Older consumers--who spend about $900 billion annually--are unhappy with the way they are portrayed by America’s advertisers and are squawking about it, a researcher has found.
The survey, done by marketing professor George P. Moschis of Georgia State University, found that about one-third of respondents would boycott products or services if they perceived “inappropriate age stereotyping” in ads for them.
The survey was conducted by mail with a randomly selected sample of 1,000 people age 55 and older drawn from all 50 states. The margin of error is plus or minus 3%.
Moschis also found that 82% believe the products they buy do not work as advertised and that 75% of those who are displeased with their purchases let others know.
Part of the problem is Madison Avenue’s youth-oriented approach, said Moschis, who also is director of the Center for Mature Consumer Studies at the university. But most important, Moschis said, is that “when older people are portrayed in ads, they are not portrayed in a desirable fashion. They are shown as senile, cranky--that kind of image.
Understanding of Market
“The marketers and advertisers are not trained gerontologists,” he said. “On the other hand, gerontologists that know something about older people have not been able to translate that knowledge into marketing strategy.”
Making those kinds of translations will become more important as the baby boom generation ages.
“When the baby boomers hit that 55-plus age bracket--in about 10, 12 years or so--I think it’s going to be amplified in terms of importance,” he said.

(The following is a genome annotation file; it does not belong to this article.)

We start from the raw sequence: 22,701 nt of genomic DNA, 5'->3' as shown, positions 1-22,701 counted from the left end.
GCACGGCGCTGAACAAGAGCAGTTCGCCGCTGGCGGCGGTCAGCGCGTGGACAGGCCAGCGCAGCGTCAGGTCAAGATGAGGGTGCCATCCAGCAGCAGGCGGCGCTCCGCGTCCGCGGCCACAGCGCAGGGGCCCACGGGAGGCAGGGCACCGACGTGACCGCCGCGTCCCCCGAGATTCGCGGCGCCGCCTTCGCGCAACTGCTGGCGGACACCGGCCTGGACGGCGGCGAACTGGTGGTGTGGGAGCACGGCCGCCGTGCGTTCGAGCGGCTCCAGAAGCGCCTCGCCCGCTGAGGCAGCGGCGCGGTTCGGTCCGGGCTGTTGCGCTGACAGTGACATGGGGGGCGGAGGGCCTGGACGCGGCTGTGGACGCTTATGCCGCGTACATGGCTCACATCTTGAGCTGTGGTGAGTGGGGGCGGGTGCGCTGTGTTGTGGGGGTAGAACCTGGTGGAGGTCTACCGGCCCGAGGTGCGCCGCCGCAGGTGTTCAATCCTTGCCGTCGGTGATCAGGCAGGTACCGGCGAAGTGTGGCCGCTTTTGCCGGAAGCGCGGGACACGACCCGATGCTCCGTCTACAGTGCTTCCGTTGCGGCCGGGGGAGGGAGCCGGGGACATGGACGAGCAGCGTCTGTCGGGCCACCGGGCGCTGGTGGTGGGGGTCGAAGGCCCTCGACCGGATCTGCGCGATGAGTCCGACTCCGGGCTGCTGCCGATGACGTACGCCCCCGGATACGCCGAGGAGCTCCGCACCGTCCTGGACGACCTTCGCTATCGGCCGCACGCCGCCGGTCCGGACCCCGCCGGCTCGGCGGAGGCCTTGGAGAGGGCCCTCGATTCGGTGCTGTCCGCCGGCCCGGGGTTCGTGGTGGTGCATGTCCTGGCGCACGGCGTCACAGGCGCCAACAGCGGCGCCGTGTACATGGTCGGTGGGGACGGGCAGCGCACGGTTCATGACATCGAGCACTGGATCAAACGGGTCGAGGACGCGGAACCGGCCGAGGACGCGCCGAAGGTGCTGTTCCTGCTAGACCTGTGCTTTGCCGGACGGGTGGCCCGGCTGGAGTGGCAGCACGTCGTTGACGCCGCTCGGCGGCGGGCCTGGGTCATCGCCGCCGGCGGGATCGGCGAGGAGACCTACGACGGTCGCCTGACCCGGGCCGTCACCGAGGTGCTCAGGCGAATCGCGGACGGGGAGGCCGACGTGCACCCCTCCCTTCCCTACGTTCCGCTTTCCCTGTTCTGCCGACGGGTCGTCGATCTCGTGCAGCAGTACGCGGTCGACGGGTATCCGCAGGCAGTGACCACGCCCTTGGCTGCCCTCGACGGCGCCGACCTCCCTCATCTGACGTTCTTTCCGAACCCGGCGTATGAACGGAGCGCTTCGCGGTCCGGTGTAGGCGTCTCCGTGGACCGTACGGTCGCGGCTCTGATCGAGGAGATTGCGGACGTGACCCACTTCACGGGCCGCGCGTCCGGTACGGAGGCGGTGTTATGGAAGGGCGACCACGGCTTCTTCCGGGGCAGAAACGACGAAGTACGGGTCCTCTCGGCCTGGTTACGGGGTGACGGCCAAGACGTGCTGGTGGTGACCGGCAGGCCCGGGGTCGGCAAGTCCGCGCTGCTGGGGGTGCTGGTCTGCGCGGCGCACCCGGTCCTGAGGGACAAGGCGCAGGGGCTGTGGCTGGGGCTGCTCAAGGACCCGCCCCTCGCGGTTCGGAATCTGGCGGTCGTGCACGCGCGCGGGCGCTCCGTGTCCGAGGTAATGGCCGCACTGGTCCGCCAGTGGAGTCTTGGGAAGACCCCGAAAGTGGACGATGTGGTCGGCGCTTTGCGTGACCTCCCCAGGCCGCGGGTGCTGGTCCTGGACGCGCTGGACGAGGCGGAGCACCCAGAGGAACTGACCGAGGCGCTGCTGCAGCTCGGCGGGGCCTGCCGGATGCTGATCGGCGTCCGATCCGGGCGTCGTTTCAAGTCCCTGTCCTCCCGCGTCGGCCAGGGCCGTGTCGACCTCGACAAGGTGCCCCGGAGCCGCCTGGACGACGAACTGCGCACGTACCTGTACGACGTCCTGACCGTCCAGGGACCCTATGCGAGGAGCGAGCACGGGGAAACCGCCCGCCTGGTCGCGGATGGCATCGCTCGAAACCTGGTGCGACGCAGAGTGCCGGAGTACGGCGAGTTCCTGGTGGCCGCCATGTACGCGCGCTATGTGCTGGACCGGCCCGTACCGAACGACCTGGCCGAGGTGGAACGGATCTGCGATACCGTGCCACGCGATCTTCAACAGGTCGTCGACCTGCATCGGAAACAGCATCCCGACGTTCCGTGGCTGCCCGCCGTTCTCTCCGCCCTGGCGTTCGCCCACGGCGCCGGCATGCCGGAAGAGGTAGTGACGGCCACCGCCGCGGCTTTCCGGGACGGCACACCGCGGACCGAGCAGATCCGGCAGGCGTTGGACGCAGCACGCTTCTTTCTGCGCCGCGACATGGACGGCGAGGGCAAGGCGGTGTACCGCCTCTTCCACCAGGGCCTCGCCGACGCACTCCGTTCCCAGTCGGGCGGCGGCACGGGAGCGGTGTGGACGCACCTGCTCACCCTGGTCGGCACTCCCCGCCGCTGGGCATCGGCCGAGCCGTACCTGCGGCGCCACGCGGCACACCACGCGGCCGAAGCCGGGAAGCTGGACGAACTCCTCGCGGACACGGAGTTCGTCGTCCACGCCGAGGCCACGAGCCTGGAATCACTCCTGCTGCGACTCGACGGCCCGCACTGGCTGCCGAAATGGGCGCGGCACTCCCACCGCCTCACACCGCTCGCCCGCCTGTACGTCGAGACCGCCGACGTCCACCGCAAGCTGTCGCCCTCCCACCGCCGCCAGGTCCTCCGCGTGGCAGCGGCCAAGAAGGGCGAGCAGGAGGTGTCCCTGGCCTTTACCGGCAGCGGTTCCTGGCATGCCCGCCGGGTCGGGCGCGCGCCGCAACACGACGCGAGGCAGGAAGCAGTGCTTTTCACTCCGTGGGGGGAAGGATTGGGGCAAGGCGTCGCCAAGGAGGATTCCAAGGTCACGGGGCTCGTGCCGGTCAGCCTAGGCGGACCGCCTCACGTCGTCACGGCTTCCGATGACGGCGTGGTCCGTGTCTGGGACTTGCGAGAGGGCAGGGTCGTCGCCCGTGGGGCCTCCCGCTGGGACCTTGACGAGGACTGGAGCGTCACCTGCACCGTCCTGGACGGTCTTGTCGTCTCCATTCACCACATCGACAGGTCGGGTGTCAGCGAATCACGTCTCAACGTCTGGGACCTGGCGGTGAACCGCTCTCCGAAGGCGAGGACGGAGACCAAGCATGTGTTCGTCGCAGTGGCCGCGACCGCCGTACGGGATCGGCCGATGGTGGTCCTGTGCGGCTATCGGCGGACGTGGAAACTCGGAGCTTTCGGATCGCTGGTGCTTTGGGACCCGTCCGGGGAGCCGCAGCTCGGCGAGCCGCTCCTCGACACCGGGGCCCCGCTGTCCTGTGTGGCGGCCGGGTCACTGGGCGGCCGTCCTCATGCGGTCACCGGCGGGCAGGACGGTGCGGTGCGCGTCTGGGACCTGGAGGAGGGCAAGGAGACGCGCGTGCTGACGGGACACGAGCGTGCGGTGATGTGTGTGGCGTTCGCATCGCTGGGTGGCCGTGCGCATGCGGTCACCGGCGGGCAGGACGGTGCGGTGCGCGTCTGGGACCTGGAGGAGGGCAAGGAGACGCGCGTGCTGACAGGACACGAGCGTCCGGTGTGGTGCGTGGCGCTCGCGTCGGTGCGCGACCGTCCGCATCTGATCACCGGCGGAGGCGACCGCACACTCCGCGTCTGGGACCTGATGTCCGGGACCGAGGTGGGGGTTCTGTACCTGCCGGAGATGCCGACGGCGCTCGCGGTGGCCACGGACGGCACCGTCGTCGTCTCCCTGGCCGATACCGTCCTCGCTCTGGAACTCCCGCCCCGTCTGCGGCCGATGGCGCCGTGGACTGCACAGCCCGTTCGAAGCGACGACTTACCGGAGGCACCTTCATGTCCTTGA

Moschis, who is 44, said the over-55 population already controls more than three-fourths of the country’s wealth and has more than 50% of its discretionary income. In addition, he said, they control 80% of the deposits in the nation’s savings and loan institutions.
A report to be published Sunday by USC and the National Institute on Aging indicates that the financial clout of older people will increase: By 2040, a quarter of the population will be older than 65.
Categories of Consumer
Moschis put his respondents into four categories:
- Healthy Hermits. Thirty-eight percent of the respondents fit this description, he said. They are “in good health (but) psychologically withdrawn from society,” with few social contacts and little interest in staying active.
- Ailing Outgoers. Thirty-four percent fell into this category. These people are described as being “in poor health, unwilling to accept old-age status; socially active, health-conscious, interest in learning to do new things.”
- Frail Recluses. Fifteen percent were identified as being “in poor health, socially and psychologically withdrawn, inactive, concerned with day-to-day tasks, retired.”
- Healthy Indulgers. Thirteen percent of the respondents are in very good health and remain socially engaged; they are self-satisfiers who are independent, want the most out of life and are relatively wealthy.